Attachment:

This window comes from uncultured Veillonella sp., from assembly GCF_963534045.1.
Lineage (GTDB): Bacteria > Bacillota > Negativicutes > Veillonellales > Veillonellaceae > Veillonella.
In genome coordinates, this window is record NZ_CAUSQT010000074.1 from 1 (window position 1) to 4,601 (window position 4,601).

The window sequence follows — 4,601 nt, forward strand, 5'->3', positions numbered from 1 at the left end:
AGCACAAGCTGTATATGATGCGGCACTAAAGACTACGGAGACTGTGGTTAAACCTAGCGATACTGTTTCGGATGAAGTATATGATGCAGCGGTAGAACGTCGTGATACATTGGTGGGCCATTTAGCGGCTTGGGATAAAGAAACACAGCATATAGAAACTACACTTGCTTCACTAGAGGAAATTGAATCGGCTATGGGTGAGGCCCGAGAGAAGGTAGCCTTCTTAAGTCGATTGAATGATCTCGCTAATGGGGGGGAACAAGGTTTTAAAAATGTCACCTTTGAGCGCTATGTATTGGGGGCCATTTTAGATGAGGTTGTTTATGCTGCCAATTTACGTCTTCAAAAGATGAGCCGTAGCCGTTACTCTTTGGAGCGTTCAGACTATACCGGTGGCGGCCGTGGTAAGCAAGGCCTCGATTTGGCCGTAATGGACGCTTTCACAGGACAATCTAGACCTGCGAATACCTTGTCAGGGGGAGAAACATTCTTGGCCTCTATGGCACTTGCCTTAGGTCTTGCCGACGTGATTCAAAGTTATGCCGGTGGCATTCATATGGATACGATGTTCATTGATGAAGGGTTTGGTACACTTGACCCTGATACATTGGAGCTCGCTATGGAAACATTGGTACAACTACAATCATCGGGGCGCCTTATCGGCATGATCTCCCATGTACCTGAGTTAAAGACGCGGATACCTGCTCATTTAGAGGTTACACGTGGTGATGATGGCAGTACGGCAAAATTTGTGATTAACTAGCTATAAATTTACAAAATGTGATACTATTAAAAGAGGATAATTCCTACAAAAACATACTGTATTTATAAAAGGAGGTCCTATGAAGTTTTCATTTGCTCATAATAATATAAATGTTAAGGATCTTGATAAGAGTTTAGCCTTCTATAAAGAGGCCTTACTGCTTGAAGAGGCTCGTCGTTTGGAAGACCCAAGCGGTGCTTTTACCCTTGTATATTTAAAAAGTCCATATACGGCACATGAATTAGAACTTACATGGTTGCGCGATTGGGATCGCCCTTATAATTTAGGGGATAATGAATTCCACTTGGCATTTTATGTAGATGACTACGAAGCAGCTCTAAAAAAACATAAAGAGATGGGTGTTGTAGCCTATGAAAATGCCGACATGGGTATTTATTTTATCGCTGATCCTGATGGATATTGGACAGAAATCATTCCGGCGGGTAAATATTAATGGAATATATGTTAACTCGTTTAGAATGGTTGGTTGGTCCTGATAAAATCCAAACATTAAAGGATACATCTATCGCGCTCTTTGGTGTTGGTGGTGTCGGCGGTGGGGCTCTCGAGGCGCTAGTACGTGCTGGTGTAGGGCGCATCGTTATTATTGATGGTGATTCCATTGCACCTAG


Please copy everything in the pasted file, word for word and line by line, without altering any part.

This window comes from uncultured Veillonella sp., from assembly GCF_963534045.1.
Lineage (GTDB): Bacteria > Bacillota > Negativicutes > Veillonellales > Veillonellaceae > Veillonella.
In genome coordinates, this window is record NZ_CAUSQT010000074.1 from 1 (window position 1) to 4,601 (window position 4,601).

The window sequence follows — 4,601 nt, forward strand, 5'->3', positions numbered from 1 at the left end:
AGCACAAGCTGTATATGATGCGGCACTAAAGACTACGGAGACTGTGGTTAAACCTAGCGATACTGTTTCGGATGAAGTATATGATGCAGCGGTAGAACGTCGTGATACATTGGTGGGCCATTTAGCGGCTTGGGATAAAGAAACACAGCATATAGAAACTACACTTGCTTCACTAGAGGAAATTGAATCGGCTATGGGTGAGGCCCGAGAGAAGGTAGCCTTCTTAAGTCGATTGAATGATCTCGCTAATGGGGGGGAACAAGGTTTTAAAAATGTCACCTTTGAGCGCTATGTATTGGGGGCCATTTTAGATGAGGTTGTTTATGCTGCCAATTTACGTCTTCAAAAGATGAGCCGTAGCCGTTACTCTTTGGAGCGTTCAGACTATACCGGTGGCGGCCGTGGTAAGCAAGGCCTCGATTTGGCCGTAATGGACGCTTTCACAGGACAATCTAGACCTGCGAATACCTTGTCAGGGGGAGAAACATTCTTGGCCTCTATGGCACTTGCCTTAGGTCTTGCCGACGTGATTCAAAGTTATGCCGGTGGCATTCATATGGATACGATGTTCATTGATGAAGGGTTTGGTACACTTGACCCTGATACATTGGAGCTCGCTATGGAAACATTGGTACAACTACAATCATCGGGGCGCCTTATCGGCATGATCTCCCATGTACCTGAGTTAAAGACGCGGATACCTGCTCATTTAGAGGTTACACGTGGTGATGATGGCAGTACGGCAAAATTTGTGATTAACTAGCTATAAATTTACAAAATGTGATACTATTAAAAGAGGATAATTCCTACAAAAACATACTGTATTTATAAAAGGAGGTCCTATGAAGTTTTCATTTGCTCATAATAATATAAATGTTAAGGATCTTGATAAGAGTTTAGCCTTCTATAAAGAGGCCTTACTGCTTGAAGAGGCTCGTCGTTTGGAAGACCCAAGCGGTGCTTTTACCCTTGTATATTTAAAAAGTCCATATACGGCACATGAATTAGAACTTACATGGTTGCGCGATTGGGATCGCCCTTATAATTTAGGGGATAATGAATTCCACTTGGCATTTTATGTAGATGACTACGAAGCAGCTCTAAAAAAACATAAAGAGATGGGTGTTGTAGCCTATGAAAATGCCGACATGGGTATTTATTTTATCGCTGATCCTGATGGATATTGGACAGAAATCATTCCGGCGGGTAAATATTAATGGAATATATGTTAACTCGTTTAGAATGGTTGGTTGGTCCTGATAAAATCCAAACATTAAAGGATACATCTATCGCGCTCTTTGGTGTTGGTGGTGTCGGCGGTGGGGCTCTCGAGGCGCTAGTACGTGCTGGTGTAGGGCGCATCGTTATTATTGATGGTGATTCCATTGCACCTAG